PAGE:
For the current issue, I selected images from four artists who whose work employ unique surfaces and conceptual methods drawing from their interest and experience in various media.
Karen Azoulay combines sculpture, painting, photography and performance to create hybrid conceptual works. Her theatrical installations, which often involve an interaction between the artist and objects she has made in a studio, reference mythology and classical painting and conjure a heightened sensory atmosphere. Fire, water, light, rock and other elements create rich color fields and a mysterious sense of a symbolic significance.
For the her recent series of ink-and-wash drawings which were exhibited at Nature Morte Gallery in Berlin earlier this fall, June Glasson staged photo shoots based on images from a 1860s publication, Sins of New York, depicting women engaged in scenes of violence and revelry. The influence of fashion, illustration and decorative art can be seen in these charged images that question the limits and acceptability of female behavior in urban society.
Moscow-born artist, Leeza Meksin, uses a variety of paints and textiles in her paintings and installations to create complex and metallic surfaces. Spandex predominates in her list of materials and can be found both stretched over the surface of her paintings and also within her large-scale sculptural pieces. Selections of her work were exhibited this fall in a group show at Thomas Erben Gallery in New York and in a solo exhibition at the Abington Art Center in Philadelphia.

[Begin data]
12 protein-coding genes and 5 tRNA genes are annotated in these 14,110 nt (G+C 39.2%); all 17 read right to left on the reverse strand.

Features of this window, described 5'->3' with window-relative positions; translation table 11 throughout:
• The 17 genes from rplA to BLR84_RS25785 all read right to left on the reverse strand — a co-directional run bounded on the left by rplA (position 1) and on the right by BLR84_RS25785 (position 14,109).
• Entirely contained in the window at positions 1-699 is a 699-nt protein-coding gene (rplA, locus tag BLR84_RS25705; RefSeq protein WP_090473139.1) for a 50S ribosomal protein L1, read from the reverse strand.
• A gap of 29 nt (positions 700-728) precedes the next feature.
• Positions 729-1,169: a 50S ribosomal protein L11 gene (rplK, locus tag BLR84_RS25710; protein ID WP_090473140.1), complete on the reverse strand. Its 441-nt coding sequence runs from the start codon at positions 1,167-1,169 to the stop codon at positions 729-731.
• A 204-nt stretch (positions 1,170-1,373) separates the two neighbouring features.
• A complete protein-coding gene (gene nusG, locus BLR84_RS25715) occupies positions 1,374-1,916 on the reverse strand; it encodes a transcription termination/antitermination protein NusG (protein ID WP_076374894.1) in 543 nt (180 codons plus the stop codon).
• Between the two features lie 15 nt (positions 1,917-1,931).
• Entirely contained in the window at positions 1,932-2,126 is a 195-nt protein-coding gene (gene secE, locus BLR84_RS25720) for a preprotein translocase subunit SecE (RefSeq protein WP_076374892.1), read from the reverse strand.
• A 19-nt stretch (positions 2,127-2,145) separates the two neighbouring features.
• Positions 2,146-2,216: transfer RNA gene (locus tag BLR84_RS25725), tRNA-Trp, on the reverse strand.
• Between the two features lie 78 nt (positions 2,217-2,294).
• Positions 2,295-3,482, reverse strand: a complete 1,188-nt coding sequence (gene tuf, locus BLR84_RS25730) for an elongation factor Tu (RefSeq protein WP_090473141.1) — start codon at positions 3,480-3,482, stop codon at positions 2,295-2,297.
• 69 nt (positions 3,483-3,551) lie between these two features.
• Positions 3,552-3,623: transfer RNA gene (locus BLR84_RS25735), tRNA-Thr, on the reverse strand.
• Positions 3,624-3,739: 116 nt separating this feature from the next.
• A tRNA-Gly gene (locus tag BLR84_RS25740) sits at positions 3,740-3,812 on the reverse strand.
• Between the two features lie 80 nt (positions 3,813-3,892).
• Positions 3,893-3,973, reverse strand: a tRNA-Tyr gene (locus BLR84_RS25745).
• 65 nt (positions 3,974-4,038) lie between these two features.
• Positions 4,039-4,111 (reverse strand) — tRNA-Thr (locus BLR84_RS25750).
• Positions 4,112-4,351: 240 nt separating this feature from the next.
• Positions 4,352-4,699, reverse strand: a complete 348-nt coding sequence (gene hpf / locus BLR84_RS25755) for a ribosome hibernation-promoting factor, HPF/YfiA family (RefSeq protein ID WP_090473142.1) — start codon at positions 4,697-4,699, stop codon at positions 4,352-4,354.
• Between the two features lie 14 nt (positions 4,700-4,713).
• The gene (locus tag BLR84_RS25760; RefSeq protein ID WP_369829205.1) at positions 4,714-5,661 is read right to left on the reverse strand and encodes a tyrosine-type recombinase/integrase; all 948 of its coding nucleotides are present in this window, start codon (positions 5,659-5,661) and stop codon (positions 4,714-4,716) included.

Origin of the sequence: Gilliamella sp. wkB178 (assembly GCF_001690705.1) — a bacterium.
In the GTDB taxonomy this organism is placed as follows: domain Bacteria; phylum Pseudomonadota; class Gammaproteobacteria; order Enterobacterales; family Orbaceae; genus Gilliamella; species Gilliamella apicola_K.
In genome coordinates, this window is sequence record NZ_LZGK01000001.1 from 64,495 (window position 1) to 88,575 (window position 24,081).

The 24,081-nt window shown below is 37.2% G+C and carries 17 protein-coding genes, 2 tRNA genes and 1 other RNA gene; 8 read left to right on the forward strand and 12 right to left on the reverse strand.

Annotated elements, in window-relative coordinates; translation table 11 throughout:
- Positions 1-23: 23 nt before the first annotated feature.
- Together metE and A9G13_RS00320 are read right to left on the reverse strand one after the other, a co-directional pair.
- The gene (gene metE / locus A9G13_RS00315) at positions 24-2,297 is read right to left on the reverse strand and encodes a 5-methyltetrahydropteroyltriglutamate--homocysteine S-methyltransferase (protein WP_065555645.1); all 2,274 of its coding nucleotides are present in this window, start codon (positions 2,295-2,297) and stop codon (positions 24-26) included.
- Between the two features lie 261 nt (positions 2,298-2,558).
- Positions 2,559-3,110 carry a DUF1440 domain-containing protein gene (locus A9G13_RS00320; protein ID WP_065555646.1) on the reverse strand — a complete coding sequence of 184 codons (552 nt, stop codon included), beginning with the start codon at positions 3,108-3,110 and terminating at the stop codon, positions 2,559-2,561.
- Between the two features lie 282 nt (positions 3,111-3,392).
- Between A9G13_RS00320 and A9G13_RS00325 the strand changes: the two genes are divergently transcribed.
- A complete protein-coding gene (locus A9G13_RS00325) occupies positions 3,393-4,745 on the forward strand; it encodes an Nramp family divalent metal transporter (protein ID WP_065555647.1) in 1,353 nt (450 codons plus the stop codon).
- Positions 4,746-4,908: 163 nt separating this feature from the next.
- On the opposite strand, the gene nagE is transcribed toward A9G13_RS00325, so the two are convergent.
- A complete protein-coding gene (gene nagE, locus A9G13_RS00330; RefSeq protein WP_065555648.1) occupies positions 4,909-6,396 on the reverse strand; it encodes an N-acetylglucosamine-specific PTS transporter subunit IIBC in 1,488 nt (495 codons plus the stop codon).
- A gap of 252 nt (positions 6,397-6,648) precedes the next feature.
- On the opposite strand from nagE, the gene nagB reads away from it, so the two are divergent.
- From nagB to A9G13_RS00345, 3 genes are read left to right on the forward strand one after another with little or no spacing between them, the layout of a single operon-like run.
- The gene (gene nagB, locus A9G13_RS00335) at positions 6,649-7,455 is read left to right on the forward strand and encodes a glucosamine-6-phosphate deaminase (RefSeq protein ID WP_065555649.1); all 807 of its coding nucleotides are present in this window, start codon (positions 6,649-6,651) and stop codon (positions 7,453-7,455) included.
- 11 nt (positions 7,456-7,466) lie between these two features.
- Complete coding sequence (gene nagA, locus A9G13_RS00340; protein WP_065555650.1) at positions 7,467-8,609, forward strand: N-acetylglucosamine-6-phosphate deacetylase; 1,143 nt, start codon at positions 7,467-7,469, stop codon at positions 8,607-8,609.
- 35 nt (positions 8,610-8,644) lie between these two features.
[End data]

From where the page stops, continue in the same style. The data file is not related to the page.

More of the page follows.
Craig Prehn, an artist with roots in Detroit and Chicago, has ventured west and now resides in San Francisco. His most recent series of drawings, An American Western, examines the mythology and stark beauty of the western journey. Prehn, whose background is in photography, collects and views found snapshots of the American vernacular as inspiration for these simple and evocative pen-and-ink sketches.
Tema Stauffer is a photographer based in Brooklyn and a curator for Culturehall. She graduated from Oberlin College in 1995 and received a MFA in Photography from the University of Illinois at Chicago in 1998. Her work has been exhibited at Jen Bekman Gallery and Daniel Cooney Fine Art Gallery in New York, as well as galleries and institutions nationally and internationally. She teaches photography courses at William Paterson University and the School of the International Center of Photography, and co-taught a workshop at Toxico Cultura in Mexico City. She also writes a blog about photography, PalmAire. In 2011, she was awarded an AOL 25 for 25 Grant for innovation in the arts.